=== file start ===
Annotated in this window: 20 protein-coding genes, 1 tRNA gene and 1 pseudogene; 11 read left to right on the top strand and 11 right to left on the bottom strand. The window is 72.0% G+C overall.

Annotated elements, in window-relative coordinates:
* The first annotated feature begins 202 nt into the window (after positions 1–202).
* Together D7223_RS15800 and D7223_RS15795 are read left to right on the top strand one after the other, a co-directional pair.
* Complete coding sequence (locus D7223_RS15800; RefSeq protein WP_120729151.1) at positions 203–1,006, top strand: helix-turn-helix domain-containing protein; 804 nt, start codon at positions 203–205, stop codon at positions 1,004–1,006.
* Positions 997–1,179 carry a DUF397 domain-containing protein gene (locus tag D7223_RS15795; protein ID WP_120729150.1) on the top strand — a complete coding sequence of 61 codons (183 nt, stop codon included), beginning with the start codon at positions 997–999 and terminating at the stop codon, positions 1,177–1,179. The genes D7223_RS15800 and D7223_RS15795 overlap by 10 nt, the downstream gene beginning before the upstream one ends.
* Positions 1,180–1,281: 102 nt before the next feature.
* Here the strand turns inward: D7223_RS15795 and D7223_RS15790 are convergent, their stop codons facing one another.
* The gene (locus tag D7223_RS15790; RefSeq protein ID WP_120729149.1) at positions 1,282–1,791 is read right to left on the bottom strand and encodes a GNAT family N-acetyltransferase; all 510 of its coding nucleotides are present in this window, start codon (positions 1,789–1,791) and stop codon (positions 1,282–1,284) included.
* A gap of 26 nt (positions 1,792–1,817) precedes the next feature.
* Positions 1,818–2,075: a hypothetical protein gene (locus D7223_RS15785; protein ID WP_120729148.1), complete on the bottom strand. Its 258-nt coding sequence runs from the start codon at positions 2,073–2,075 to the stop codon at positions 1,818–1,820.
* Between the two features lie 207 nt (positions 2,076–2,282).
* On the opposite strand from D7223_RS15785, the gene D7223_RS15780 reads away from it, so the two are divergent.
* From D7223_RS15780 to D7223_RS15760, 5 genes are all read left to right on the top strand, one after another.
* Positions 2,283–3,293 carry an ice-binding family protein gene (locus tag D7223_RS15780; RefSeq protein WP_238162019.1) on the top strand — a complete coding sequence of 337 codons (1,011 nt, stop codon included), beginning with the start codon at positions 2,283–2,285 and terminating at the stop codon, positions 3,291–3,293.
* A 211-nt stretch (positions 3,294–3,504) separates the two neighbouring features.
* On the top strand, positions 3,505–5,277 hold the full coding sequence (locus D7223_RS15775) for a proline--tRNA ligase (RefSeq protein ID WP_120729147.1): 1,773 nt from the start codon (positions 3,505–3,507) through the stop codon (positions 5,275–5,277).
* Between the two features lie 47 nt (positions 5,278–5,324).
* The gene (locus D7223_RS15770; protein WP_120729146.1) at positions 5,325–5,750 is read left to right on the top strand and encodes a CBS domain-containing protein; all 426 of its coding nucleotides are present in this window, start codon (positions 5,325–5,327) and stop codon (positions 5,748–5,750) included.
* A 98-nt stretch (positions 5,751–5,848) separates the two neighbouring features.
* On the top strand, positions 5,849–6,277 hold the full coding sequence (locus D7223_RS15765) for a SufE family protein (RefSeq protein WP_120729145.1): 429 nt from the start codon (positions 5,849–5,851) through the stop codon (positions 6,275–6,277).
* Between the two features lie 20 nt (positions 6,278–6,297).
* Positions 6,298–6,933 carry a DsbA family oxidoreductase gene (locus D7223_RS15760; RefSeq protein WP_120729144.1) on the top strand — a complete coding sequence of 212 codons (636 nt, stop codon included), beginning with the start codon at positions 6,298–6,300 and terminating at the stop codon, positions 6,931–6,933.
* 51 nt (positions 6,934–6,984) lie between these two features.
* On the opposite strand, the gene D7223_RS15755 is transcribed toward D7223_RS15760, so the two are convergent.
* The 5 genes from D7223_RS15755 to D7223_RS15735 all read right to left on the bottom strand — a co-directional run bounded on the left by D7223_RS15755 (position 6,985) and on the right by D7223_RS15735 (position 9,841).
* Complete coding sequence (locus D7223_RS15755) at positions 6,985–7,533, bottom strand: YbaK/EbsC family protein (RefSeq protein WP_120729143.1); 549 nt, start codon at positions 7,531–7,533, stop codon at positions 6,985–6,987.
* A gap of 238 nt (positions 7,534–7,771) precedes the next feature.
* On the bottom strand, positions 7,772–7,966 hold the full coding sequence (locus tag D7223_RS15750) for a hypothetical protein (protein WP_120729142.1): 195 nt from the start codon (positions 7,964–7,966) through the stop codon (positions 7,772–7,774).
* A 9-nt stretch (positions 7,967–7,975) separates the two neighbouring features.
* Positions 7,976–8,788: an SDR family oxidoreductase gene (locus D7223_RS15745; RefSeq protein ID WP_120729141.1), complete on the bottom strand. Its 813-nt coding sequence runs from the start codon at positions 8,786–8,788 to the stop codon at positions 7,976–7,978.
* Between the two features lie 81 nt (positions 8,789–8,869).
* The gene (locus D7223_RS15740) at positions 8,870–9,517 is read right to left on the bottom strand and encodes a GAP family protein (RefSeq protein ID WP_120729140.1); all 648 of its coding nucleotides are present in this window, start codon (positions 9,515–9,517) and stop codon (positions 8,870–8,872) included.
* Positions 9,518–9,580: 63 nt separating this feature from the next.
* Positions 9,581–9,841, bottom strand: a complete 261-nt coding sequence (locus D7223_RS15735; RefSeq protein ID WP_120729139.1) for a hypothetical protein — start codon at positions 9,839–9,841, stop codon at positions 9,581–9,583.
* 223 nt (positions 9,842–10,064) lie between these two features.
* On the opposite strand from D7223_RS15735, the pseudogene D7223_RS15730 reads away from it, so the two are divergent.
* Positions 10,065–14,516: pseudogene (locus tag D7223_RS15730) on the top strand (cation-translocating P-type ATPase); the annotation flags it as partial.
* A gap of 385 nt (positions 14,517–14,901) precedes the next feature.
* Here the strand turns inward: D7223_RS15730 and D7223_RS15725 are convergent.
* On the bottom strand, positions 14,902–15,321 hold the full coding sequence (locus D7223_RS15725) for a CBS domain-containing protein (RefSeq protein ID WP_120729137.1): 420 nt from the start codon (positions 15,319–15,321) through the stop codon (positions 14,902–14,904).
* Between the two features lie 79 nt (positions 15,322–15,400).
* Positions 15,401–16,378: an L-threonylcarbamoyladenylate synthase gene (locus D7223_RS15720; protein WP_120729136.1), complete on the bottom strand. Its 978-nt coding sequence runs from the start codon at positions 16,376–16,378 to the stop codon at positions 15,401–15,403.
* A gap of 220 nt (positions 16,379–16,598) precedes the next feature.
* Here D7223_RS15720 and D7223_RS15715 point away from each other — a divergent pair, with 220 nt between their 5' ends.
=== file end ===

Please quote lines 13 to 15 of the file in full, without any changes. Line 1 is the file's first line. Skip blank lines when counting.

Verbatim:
* On the opposite strand from D7223_RS15785, the gene D7223_RS15780 reads away from it, so the two are divergent.
* From D7223_RS15780 to D7223_RS15760, 5 genes are all read left to right on the top strand, one after another.
* Positions 2,283–3,293 carry an ice-binding family protein gene (locus tag D7223_RS15780; RefSeq protein WP_238162019.1) on the top strand — a complete coding sequence of 337 codons (1,011 nt, stop codon included), beginning with the start codon at positions 2,283–2,285 and terminating at the stop codon, positions 3,291–3,293.